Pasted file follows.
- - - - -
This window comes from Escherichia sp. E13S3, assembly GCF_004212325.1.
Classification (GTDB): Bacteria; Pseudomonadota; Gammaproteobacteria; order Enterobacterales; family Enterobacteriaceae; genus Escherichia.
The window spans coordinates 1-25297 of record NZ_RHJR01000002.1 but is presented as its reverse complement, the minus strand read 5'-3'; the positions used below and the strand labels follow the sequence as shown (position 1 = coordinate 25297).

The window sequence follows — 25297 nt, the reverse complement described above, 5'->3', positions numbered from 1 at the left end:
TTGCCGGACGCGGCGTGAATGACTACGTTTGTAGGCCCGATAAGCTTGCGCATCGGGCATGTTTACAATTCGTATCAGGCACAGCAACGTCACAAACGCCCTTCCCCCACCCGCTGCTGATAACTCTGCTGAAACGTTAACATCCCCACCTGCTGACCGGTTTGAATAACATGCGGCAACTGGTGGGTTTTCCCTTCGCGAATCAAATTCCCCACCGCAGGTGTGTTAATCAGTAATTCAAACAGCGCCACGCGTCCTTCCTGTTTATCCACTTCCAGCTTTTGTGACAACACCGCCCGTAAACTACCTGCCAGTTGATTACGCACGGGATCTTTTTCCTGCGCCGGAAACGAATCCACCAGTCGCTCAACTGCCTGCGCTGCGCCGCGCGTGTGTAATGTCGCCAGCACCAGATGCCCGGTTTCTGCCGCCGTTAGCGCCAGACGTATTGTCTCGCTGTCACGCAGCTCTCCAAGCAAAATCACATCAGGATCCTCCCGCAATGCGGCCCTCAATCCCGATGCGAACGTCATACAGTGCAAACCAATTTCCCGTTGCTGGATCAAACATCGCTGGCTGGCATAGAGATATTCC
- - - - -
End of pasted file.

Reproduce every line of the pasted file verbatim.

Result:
This window comes from Escherichia sp. E13S3, assembly GCF_004212325.1.
Classification (GTDB): Bacteria; Pseudomonadota; Gammaproteobacteria; order Enterobacterales; family Enterobacteriaceae; genus Escherichia.
The window spans coordinates 1-25297 of record NZ_RHJR01000002.1 but is presented as its reverse complement, the minus strand read 5'-3'; the positions used below and the strand labels follow the sequence as shown (position 1 = coordinate 25297).

The window sequence follows — 25297 nt, the reverse complement described above, 5'->3', positions numbered from 1 at the left end:
TTGCCGGACGCGGCGTGAATGACTACGTTTGTAGGCCCGATAAGCTTGCGCATCGGGCATGTTTACAATTCGTATCAGGCACAGCAACGTCACAAACGCCCTTCCCCCACCCGCTGCTGATAACTCTGCTGAAACGTTAACATCCCCACCTGCTGACCGGTTTGAATAACATGCGGCAACTGGTGGGTTTTCCCTTCGCGAATCAAATTCCCCACCGCAGGTGTGTTAATCAGTAATTCAAACAGCGCCACGCGTCCTTCCTGTTTATCCACTTCCAGCTTTTGTGACAACACCGCCCGTAAACTACCTGCCAGTTGATTACGCACGGGATCTTTTTCCTGCGCCGGAAACGAATCCACCAGTCGCTCAACTGCCTGCGCTGCGCCGCGCGTGTGTAATGTCGCCAGCACCAGATGCCCGGTTTCTGCCGCCGTTAGCGCCAGACGTATTGTCTCGCTGTCACGCAGCTCTCCAAGCAAAATCACATCAGGATCCTCCCGCAATGCGGCCCTCAATCCCGATGCGAACGTCATACAGTGCAAACCAATTTCCCGTTGCTGGATCAAACATCGCTGGCTGGCATAGAGATATTCC